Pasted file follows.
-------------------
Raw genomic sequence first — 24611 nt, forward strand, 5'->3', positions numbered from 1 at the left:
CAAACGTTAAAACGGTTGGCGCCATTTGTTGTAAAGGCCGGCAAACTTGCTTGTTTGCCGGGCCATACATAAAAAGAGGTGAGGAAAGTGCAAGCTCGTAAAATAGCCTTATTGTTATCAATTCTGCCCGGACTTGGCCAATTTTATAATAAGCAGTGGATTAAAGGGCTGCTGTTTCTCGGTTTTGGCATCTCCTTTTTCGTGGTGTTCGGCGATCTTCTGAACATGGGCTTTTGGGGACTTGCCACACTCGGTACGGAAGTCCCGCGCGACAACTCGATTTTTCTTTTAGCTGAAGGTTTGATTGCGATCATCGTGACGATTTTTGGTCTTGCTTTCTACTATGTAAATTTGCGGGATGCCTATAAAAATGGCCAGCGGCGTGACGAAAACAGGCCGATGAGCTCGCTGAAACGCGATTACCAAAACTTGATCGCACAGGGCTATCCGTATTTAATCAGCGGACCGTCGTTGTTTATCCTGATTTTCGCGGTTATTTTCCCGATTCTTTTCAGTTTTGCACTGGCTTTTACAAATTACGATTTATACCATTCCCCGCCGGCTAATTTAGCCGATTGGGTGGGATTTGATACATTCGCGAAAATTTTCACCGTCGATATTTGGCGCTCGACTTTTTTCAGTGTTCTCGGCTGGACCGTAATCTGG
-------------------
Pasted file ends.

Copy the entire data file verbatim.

Raw genomic sequence first — 24611 nt, forward strand, 5'->3', positions numbered from 1 at the left:
CAAACGTTAAAACGGTTGGCGCCATTTGTTGTAAAGGCCGGCAAACTTGCTTGTTTGCCGGGCCATACATAAAAAGAGGTGAGGAAAGTGCAAGCTCGTAAAATAGCCTTATTGTTATCAATTCTGCCCGGACTTGGCCAATTTTATAATAAGCAGTGGATTAAAGGGCTGCTGTTTCTCGGTTTTGGCATCTCCTTTTTCGTGGTGTTCGGCGATCTTCTGAACATGGGCTTTTGGGGACTTGCCACACTCGGTACGGAAGTCCCGCGCGACAACTCGATTTTTCTTTTAGCTGAAGGTTTGATTGCGATCATCGTGACGATTTTTGGTCTTGCTTTCTACTATGTAAATTTGCGGGATGCCTATAAAAATGGCCAGCGGCGTGACGAAAACAGGCCGATGAGCTCGCTGAAACGCGATTACCAAAACTTGATCGCACAGGGCTATCCGTATTTAATCAGCGGACCGTCGTTGTTTATCCTGATTTTCGCGGTTATTTTCCCGATTCTTTTCAGTTTTGCACTGGCTTTTACAAATTACGATTTATACCATTCCCCGCCGGCTAATTTAGCCGATTGGGTGGGATTTGATACATTCGCGAAAATTTTCACCGTCGATATTTGGCGCTCGACTTTTTTCAGTGTTCTCGGCTGGACCGTAATCTGG